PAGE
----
Acne Awareness Month - What is acne and how can I treat it?

Acne Awareness Month - What is acne and how can I treat it?

June is Acne Awareness Month, which gives us the opportunity to draw attention to one of the world's most common skin conditions.

Person doing skin care to prevent and treat acne prone skin

By Emma Stenman, Certified Skin Therapist

Acne Awareness Month is the ideal time to educate, clear up myths misconceptions, share information about causes and solutions, and provide guidance on how to manage this often emotionally distressing condition. For us at Common Clouds, removing the stigma around acne and addressing the skin and mental health connection is at the core of everything we do.

In this blog post, our skin therapist Emma answers some common questions about acne.

What exactly is acne? 

Acne - or pimples - is actually an inflammation of the sebaceous glands that shows up as a variety of breakouts. The condition is linked to high sebum production, and acne generally affects the face, back or chest, where the largest and most active sebaceous glands are located.

Acne is most common in adolescence, when sex hormone levels rise in the body and sebum production increases. It is estimated that up to half of all adolescents have problems with acne!

Some continue to have problems later in life.

Acne is caused by the sebaceous gland's exit duct becoming blocked by sebum and keratin. The sebum then becomes trapped has nowhere to go. Bacterial growth inside the duct leads to inflammatory nodules or small pimples. 

With unlimited access to nutrients, the acne bacteria lives happily ever after and can multiply at a rapid rate. The problem is that the large amounts of fatty acids that are produced irritate the skin, causing the already strained follicle wall to rupture.

The result is inflammation of the surrounding tissue, with breakouts, scarring and sometimes larger cysts. These can extend into the connective tissue and leave scars as they heal.

Why do I get acne?

Why do some people get pimples and others don't? Genetic factors play a role here. But for a hereditary predisposition to acne to take hold, some hormonal influence is also required, especially by male sex hormones, known as androgens. Androgens contribute both to increased sebum production and to the formation of keratin, which clogs the sebaceous gland ducts.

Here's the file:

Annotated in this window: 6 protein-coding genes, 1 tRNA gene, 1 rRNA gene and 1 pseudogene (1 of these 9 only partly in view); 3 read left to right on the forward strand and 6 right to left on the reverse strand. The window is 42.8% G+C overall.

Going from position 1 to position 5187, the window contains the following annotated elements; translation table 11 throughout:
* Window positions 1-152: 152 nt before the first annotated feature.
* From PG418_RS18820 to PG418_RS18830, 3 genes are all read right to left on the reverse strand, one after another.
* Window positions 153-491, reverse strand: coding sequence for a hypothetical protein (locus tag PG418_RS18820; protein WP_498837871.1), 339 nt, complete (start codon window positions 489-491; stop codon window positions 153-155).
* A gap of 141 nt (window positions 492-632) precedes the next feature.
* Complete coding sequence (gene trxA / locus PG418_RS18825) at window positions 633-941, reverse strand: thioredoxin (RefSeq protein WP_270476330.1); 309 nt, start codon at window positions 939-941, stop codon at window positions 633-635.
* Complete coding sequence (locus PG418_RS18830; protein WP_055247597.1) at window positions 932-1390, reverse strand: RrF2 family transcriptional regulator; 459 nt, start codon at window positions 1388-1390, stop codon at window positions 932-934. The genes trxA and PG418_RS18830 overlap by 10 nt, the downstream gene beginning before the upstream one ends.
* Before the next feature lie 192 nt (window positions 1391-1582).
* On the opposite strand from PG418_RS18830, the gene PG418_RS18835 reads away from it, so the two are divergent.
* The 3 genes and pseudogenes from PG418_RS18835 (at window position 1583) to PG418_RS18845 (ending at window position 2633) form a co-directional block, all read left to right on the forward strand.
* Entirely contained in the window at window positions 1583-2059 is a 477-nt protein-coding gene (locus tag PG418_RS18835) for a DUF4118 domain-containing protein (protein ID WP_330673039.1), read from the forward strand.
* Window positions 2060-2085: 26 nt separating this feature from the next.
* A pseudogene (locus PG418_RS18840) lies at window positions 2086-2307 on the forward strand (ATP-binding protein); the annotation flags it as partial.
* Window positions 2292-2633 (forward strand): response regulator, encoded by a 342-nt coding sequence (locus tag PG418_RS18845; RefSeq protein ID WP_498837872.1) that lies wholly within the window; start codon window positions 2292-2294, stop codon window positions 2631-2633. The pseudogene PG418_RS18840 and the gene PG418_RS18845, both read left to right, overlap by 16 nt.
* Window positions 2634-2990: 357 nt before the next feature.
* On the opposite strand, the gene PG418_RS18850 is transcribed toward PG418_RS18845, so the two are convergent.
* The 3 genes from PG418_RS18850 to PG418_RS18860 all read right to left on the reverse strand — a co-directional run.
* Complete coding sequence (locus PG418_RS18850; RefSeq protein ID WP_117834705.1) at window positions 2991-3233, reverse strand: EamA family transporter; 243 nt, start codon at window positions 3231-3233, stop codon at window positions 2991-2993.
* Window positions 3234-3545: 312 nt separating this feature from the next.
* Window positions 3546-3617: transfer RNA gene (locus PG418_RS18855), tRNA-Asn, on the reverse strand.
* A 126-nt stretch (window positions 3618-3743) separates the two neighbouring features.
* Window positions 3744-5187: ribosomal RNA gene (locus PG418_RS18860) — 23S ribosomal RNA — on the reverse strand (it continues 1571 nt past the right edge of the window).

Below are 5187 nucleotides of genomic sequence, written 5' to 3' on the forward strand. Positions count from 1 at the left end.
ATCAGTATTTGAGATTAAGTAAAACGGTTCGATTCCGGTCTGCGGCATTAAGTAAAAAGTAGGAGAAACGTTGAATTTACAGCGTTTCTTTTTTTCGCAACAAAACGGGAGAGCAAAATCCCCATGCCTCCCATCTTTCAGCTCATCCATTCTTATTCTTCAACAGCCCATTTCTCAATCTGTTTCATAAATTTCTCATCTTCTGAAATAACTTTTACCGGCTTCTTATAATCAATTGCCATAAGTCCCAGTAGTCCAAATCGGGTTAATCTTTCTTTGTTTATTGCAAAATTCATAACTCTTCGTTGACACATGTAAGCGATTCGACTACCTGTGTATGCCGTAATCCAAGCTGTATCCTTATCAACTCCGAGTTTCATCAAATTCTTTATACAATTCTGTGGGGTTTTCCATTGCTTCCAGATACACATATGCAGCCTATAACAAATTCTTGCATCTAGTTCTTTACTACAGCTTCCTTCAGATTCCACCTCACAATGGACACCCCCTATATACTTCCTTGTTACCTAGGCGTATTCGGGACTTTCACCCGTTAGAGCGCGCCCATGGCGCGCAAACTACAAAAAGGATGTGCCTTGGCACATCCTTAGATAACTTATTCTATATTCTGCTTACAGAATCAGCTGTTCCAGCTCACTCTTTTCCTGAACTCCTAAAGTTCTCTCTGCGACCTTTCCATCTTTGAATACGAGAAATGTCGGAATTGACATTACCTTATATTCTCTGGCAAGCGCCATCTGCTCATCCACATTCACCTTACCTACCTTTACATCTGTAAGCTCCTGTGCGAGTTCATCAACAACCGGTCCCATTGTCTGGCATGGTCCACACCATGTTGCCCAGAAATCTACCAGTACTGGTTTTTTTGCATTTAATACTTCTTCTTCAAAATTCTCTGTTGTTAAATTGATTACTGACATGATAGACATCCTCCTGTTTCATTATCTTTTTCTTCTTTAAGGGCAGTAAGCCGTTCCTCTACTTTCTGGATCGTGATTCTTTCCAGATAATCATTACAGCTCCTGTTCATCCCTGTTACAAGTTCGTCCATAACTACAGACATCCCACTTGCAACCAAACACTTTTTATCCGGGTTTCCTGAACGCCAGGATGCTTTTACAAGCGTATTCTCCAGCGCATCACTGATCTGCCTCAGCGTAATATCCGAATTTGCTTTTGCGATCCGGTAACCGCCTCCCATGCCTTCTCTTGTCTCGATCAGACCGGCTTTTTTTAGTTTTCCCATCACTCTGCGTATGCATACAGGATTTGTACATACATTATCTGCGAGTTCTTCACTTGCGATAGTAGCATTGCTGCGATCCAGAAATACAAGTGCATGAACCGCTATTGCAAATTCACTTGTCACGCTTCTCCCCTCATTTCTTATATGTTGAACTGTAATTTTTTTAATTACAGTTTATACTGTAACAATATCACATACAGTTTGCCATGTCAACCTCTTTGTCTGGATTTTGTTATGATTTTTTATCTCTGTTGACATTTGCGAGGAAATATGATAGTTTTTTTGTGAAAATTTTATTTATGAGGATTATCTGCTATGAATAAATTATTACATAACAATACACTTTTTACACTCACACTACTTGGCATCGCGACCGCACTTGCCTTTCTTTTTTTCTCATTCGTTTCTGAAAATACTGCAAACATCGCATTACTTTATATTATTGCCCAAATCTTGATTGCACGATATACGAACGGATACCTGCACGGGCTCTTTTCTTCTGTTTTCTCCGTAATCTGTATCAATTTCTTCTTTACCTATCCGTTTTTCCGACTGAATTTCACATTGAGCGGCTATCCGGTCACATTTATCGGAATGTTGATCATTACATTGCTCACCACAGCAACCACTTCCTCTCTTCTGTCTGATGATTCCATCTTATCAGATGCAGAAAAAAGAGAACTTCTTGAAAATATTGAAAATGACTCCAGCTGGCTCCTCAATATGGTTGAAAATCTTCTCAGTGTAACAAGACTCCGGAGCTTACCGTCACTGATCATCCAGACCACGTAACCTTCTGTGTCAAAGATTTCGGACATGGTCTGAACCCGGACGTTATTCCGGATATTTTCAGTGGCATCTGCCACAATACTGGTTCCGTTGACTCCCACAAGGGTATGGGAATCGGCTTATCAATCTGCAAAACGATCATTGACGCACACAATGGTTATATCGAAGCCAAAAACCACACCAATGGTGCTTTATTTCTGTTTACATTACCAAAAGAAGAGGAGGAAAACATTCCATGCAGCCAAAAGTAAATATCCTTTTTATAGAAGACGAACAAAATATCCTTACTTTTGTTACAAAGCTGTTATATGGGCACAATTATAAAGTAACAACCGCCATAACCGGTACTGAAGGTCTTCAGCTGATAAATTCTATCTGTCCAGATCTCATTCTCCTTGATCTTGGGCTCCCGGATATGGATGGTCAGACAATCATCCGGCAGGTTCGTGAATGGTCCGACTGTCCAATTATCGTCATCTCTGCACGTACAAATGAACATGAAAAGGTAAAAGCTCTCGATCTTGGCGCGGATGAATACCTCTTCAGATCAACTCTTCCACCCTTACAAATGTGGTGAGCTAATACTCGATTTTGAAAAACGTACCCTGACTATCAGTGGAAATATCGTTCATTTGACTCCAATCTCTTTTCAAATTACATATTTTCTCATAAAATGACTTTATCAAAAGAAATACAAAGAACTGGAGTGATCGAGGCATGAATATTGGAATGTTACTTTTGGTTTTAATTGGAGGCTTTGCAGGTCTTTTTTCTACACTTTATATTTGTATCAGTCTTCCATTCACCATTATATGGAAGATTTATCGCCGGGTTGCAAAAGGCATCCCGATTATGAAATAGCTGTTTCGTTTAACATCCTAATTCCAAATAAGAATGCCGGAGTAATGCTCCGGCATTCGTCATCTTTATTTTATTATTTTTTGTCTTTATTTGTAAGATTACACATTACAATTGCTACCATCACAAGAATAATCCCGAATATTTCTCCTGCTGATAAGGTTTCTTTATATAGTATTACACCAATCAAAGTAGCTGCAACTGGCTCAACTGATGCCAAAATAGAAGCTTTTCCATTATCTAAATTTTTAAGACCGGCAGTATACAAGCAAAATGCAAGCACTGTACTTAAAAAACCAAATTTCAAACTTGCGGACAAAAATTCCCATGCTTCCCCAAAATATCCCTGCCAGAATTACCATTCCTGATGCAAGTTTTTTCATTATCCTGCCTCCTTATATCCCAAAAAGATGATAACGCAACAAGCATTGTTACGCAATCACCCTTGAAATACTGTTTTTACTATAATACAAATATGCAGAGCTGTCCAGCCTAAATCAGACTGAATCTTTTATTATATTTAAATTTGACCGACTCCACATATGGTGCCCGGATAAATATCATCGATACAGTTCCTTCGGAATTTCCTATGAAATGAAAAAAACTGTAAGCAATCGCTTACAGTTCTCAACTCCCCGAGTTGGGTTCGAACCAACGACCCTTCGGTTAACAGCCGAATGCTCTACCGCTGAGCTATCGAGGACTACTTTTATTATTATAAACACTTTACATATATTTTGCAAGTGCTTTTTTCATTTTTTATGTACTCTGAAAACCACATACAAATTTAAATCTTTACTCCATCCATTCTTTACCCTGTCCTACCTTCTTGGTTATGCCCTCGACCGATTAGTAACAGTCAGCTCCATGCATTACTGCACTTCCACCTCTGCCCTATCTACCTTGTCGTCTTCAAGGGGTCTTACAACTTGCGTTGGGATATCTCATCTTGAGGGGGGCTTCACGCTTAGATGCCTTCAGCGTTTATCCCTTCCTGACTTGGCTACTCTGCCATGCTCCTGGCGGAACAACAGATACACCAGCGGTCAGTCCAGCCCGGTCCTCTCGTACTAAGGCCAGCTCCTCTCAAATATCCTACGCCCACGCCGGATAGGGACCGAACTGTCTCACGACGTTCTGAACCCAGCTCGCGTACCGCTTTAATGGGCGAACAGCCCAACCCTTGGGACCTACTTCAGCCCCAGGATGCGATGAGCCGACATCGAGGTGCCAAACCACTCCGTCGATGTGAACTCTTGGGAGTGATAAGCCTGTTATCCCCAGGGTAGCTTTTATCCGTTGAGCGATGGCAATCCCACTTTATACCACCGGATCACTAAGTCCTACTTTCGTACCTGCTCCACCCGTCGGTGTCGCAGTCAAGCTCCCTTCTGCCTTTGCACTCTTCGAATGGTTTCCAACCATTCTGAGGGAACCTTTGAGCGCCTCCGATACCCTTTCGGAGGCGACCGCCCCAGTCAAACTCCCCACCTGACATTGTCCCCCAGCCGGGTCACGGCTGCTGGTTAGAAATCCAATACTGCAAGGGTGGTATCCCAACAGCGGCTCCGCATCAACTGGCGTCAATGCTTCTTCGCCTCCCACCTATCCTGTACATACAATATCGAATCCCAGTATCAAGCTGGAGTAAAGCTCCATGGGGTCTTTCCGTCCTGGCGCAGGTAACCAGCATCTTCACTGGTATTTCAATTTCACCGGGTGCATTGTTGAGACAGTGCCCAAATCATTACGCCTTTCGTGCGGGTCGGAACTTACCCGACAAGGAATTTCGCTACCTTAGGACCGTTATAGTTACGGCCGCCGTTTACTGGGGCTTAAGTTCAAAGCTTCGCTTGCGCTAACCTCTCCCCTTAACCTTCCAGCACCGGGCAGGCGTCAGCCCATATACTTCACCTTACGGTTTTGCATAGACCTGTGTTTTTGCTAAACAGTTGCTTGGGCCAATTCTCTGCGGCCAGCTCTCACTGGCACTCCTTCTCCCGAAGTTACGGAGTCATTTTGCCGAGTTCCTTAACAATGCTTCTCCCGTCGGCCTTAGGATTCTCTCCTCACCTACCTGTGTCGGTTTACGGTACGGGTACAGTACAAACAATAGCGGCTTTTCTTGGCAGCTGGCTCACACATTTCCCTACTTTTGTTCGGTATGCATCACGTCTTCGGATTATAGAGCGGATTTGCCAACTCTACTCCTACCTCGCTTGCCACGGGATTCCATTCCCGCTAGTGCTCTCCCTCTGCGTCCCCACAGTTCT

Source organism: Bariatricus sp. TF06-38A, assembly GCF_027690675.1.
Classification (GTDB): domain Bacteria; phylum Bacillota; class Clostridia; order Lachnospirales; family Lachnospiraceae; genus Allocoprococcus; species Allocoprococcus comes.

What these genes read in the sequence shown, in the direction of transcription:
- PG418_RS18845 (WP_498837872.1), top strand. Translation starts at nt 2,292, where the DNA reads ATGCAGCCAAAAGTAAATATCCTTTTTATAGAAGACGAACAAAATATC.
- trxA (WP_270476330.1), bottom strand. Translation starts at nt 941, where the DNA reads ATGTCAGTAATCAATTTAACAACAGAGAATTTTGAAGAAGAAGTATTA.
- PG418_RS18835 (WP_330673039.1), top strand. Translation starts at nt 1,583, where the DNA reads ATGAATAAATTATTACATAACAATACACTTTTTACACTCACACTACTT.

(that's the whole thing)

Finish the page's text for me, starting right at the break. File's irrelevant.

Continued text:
During puberty, the production of androgens increases in both boys and girls, which is why many people have problems with acne at this time. It is important to realise that pimples are not a symptom of any hormonal disorder, but only of a genetic susceptibility to normal hormonal influences.

Even as adults, many women experience occasional problems with acne around their monthly periods. Birth control pills containing female sex hormones such as oestrogen and progesterone can relieve acne. It has been found that stopping the pill can cause acne to return.

Acne can be triggered or aggravated by various factors, including certain medications (e.g. cortisone and anabolic steroids). Cosmetics can also play a role, especially greasy creams and oils that clog pores (comedogenic products). Constant picking or scratching creates a mechanical stress that often aggravates the rash. Squeezing the lesions also risks spreading the inflammation. Hot and humid environments can also affect and cause so-called Mallorca acne. 

How do I treat acne?

Depending on the type of acne you have, there are different approaches:

  • Medication – This is usually a good way to go when you have tried other methods or you have such a  widespread area and nothing else helps. Contact your doctor or a dermatologist to discuss options.

  • Skincare – Use kind and gentle skincare, and stay clear too active products that might damage your skin barrier. Focus on cleanse, treat and moisturising the skin. All of Common Clouds products are formulated to support acne-prone, sensitive skin and to maintain and strengthen the skin barrier for long-term skin health.

  • Use products that are for acne – People with severe acne should always be advised to see a dermatologist for assessment. Acne has been considered very difficult to treat in the past, but can now be successfully treated with synthetic substances similar to vitamin A, known as retinoids. These preparations are generally available only on prescription. 


 Lifestyle factors like diet and managing stress levels can also be helpful. Here's a blog post with many tips that can help if you're struggling with acne. 

During the summer you may experience more breakouts, read my blog post "How to get rid of summer breakouts"  to get more insights and understanding about how you can prevent and treat your skin from breakouts!

Acne can be very mentally challenging, and if you're showing signs of anxiety, depression or a social isolation, don't hesitate to seek professional, medical help. But remember that you are not alone – acne is very common, and like clouds it will eventually pass. That's why we're called Common Clouds!


Acne and diet – How lifestyle factors can affect the skin

Why do I get acne? – Dermatologist Dr Anahita Ghorbani answers comom questons about acne

Why do teenagers get acne? – A guide